By Annette Mackin
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National Gallery workers vote for more action if bosses don’t back down

This article is over 8 years, 9 months old
Issue 2451
Let a thousand flowers bloom–National Gallery strikers hold up the sunflowers
‘Let a thousand flowers bloom’–National Gallery strikers hold up the sunflowers (Pic: Socialist Worker )

Workers at the National Gallery in central London completed their 23rd strike day yesterday, Friday, and warned bosses they could face more walkouts.

The workers are fighting bosses’ plans to privatise 400 out of 600 jobs and attacks on trade union rights.

They voted yesterday for more action if the privatisation plans are not stopped–and if their victimised PCS union rep Candy Udwin is dismissed.

Bosses suspended Candy on the eve of the workers’ first five-day walk out in January. 

Her disciplinary hearing is set to take place on 12 May. Workers are organising a protest on the day of the hearing outside the National Gallery. 

The PCS has said it will back whatever action the workers decide to take.

PCS general secretary Mark Serwotka told Socialist Worker, “Remarkable solidarity has been shown–and the strikers have been getting stronger with each day.

“It now looks like they have won the London Living Wage. They are determined to stop the privatisation and determined to get justice for Candy. 

“And if the privatisation is not stopped and if Candy is dismissed, we are ready to take whatever action our members decide to do.”


The union has also announced it will be organising a national demonstration to support the workers for Saturday 30 May on the gallery’s doorstep in Trafalgar Square. It is calling on supporters to join it.

One striker told Socialist Worker, “The strikes have been going really well. But now we need to step up the action and also get back out around the country to do more of the speaking tours.”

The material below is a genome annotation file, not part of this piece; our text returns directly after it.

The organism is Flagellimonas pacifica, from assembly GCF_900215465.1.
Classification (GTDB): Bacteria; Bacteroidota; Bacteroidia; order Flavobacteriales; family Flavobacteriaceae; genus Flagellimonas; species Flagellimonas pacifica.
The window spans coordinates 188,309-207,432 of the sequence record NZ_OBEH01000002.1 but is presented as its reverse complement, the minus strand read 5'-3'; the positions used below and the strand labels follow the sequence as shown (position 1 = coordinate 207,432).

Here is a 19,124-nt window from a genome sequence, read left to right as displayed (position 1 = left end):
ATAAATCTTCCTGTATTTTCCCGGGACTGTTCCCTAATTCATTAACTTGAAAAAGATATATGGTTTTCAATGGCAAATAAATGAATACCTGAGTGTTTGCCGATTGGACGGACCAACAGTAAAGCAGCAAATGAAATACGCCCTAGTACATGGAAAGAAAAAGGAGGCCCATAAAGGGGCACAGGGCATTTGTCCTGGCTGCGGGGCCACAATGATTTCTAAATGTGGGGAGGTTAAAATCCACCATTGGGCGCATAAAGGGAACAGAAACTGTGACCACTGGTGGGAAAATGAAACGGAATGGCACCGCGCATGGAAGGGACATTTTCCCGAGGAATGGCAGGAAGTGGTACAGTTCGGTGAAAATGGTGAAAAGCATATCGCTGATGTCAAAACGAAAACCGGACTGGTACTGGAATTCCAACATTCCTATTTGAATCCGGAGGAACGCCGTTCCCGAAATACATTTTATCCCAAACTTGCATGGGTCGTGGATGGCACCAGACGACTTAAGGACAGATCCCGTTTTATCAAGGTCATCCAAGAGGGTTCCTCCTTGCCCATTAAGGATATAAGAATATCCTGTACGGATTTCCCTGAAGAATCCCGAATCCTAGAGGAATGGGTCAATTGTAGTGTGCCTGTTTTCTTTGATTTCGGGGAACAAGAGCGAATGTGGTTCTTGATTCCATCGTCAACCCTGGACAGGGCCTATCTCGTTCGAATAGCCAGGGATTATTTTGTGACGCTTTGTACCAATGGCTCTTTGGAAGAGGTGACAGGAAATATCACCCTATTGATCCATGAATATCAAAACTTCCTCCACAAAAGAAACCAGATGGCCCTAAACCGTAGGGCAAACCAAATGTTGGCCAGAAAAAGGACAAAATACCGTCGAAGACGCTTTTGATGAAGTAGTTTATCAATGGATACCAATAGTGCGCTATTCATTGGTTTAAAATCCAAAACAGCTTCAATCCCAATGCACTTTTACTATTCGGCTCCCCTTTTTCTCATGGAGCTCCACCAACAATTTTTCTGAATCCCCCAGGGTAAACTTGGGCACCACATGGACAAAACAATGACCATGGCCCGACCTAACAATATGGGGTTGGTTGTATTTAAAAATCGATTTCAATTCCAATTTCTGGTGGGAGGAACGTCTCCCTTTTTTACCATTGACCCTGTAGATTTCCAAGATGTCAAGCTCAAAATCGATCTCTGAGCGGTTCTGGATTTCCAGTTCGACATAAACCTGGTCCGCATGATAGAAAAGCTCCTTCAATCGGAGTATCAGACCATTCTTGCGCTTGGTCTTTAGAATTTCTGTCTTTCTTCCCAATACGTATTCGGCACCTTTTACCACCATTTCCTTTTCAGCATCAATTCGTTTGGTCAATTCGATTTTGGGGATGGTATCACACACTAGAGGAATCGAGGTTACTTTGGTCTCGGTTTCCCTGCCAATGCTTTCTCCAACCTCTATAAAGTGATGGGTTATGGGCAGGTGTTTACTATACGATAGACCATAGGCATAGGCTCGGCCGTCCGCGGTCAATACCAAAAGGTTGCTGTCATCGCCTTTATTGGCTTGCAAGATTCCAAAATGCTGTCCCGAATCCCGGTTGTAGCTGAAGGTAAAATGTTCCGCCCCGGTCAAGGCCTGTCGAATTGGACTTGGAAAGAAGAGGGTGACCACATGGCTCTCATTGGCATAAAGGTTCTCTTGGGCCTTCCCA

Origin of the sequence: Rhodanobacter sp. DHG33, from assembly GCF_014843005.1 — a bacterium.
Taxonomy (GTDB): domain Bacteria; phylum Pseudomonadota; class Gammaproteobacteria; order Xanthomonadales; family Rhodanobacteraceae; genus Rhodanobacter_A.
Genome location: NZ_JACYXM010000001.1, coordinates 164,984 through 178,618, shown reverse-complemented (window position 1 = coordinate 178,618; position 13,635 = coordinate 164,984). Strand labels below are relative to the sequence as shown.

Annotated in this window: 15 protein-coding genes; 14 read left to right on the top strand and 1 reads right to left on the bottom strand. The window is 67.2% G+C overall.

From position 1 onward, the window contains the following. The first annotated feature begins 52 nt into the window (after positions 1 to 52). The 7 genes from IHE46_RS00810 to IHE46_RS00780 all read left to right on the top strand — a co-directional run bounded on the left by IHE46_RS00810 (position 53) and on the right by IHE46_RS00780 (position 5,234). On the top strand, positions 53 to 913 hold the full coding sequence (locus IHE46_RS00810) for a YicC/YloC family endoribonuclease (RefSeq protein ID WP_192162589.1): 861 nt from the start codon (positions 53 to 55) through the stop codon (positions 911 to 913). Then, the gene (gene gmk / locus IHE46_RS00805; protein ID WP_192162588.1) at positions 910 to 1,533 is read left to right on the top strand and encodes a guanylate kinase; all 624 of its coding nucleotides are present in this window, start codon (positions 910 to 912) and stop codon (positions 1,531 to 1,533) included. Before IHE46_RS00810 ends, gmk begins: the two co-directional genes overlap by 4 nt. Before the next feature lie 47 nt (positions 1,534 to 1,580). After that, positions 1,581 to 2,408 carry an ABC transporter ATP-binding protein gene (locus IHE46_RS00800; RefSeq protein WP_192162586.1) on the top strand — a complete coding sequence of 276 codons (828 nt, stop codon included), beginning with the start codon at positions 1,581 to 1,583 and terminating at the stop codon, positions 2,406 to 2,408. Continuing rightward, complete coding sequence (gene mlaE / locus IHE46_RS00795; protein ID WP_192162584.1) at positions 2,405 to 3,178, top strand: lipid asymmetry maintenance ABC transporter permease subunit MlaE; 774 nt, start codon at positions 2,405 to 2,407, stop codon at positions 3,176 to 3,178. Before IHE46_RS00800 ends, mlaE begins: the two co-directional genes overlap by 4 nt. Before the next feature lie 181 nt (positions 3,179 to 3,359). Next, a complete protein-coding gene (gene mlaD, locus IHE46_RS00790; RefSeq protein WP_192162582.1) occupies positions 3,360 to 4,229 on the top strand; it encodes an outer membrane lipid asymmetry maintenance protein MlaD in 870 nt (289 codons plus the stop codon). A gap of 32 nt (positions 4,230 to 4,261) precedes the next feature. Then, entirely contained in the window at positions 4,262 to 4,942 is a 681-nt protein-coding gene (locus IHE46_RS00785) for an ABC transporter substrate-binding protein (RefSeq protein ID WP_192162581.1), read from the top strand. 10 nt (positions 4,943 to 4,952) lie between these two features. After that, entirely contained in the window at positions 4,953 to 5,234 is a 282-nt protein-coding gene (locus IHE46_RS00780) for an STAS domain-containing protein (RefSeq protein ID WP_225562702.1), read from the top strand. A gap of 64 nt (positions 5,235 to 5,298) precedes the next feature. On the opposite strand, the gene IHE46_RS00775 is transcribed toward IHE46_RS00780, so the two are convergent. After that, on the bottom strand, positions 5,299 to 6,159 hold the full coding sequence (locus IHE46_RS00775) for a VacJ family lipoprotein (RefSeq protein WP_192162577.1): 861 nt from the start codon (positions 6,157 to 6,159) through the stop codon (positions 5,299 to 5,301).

Strikers marched alongside striking council workers and other trade unionists and activists on yesterday’s May Day march and rally in Trafalgar Square. 

They made 1,000 sunflowers to hand out to May Day marchers, which were then held up when Candy addressed the rally.

She told the crowd, “We want to send a message that our museums and galleries, our arts and culture, they should be free for all–not just playgrounds for the rich.

“We have got to get rid of the government next week. We hope that a new government will intervene and tell bosses to do a deal with us.

“But I’ll send a message to the gallery–if they insist on privatising us and attacking our union then we will escalate the strike action we have taken already.”

Candy urged people to get behind the strikers.

“Your support has been fantastic–it can give everybody heart. It shows that people around this country want to see an alternative to austerity. They want to see people standing up. We need to support whoever is fighting back.”

Find out how you can donate to the strike fund, and invite workers to speak at

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